And by producing forecasts based on that knowledge, you will be in a much stronger position to plan your spending. It’s vital to consider whether your company’s earnings in the months ahead will be sufficient to cover its outgoings and generate a profit.
A comprehensive forecast will include projections on cash flow and profits but you’ll need to start with how much you expect to sell and when.
At the start-up stage, sales projections are notoriously tricky. Market research can tell you whether there is demand for a particular product or service, but until you get the business up and running there is no way of knowing whether the perceived appetite of customers will translate into actual sales.
Once you’ve been trading for a while, you have far more information to go on, not least your sales history.
Let’s say you’re making a forecast for the year ahead. You know how much you sold in the previous 12-month period and that should be the basis of your projections. Starting from that number you factor in:
• Trends - did sales rise, fall or remain flat over the year?
• The overall value of the sector
• Customer knowledge - what are your customers telling you? Are they likely to buy more or less from you in the year ahead?
• Customer churn - how many customers did your business win last year and how many did it lose?
Market knowledge - is demand in your sector rising or falling?
There are additional factors to consider. A new product launch could boost sales, as could an advertising, marketing or sales campaign. On the other hand, a product range that is a bit tired, especially when compared to the competition, may mean a downward trend. You should also look at your prices and margins, compared with competitors, in terms of how they could affect sales.
When breaking your projections down on a month-by-month basis, you’ll also have to consider cyclical factors. Many businesses have quiet periods so if you know that the summer months generally see a percentage slide in revenues, include this in your forecast.
Although there are specialist software tools available, the simplest way to prepare and present a sales forecast is on a spreadsheet. You should include at least two columns. The first for your forecasts and the second for actual sales as they come in month-by-month. This sets up an instant comparison between your expectations and the realities of the marketplace.
The numbers will be more useful if you break them down into categories that reflect the way you trade. For instance, you could project sales for individual product lines or for geographical areas.
Forecasting best and worst case scenarios
A downturn makes forecasting more difficult. If the economy is in a stable condition, last year’s numbers will provide a solid starting point for future projections. But when the economy begins to contract, future turnover becomes much less predictable. Similarly, in a period of economic growth, sales may outperform your forecasts.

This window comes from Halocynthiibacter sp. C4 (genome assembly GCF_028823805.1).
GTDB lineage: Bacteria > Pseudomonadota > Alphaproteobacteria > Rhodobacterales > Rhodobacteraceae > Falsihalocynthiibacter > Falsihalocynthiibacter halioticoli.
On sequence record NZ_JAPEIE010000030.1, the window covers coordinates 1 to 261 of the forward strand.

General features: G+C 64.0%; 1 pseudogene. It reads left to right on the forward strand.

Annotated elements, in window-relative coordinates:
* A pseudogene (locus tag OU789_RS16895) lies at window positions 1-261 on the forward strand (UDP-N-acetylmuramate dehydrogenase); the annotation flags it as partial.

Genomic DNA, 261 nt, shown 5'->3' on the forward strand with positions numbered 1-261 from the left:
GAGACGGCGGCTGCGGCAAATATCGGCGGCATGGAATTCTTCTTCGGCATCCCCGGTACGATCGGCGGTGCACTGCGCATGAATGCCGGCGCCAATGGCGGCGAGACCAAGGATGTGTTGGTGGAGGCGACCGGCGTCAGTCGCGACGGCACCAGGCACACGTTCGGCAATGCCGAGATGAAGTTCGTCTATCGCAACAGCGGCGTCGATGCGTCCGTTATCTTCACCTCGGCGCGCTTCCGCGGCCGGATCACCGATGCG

That’s why many companies produce forecasts with three sets of projections covering best, middle and worst-case scenarios.
Sales alone won’t give you a full picture of the health of your business. Unless you’re a retail business, the chances are you’ll wait anywhere from one to three months between confirmation of a sale and a customer making good on the invoice.
So it’s worth making some forecasts in cashflow, based on when you expect money to come into the business, set against your own running costs. This will allow you to identify any potential financial pinch points. For instance, if you know you’ll have a large tax bill to pay in a given month and the forecasts suggest that revenues will be barely keeping up with other costs at that point, then there is clearly a need to take action.
Comprehensive forecasts of this kind are more complex to set up on a spreadsheet, so it’s often a good idea to enlist expert help from your bank or accountant.
Forecasts are only useful if you act on them, especially in cases where the numbers don’t add up.
For instance, if your initial projections indicate that money will be in short supply in six months' time, you should consider ways of bringing more cash into the business. This could mean a sales drive, cost-cutting measures or gaining further support from your lenders or investors.
Equally important, if actual sales figures turn down when compared to your forecasts, it is also a cue to take immediate action by raising sales or cutting costs. You should keep any stakeholders, notably banks and/or investors, informed of any potential trouble ahead and of the steps that you plan to take.
On the positive side, by preparing forecasts and making an ongoing comparison with actual sales, you’ll have robust numbers to tell you when the business is exceeding expectations. That can be a cue to take on more staff to help meet demand, invest in new stock or extend the geographical reach of your sales efforts.
Ramping up the business often increases cost, so you need to think carefully about whether expansion is the right thing to do. Once again, it’s time to do some forecasting.
• Visit Business Sense for more helpful guides and information on managing your business.
• Use all available information in order to prepare sales forecasts.
• Use sales forecasts, plus knowledge of your own credit control, arrangements, customer payment. patterns and current financial situation in order to project your cash flow.
• Compare projections, available cash and outgoings over the coming months
• Identify pinch-points where cash may be short. Take action if necessary.
Use projections to plan ahead: staffing, investment in new machinery, expansion and so on.
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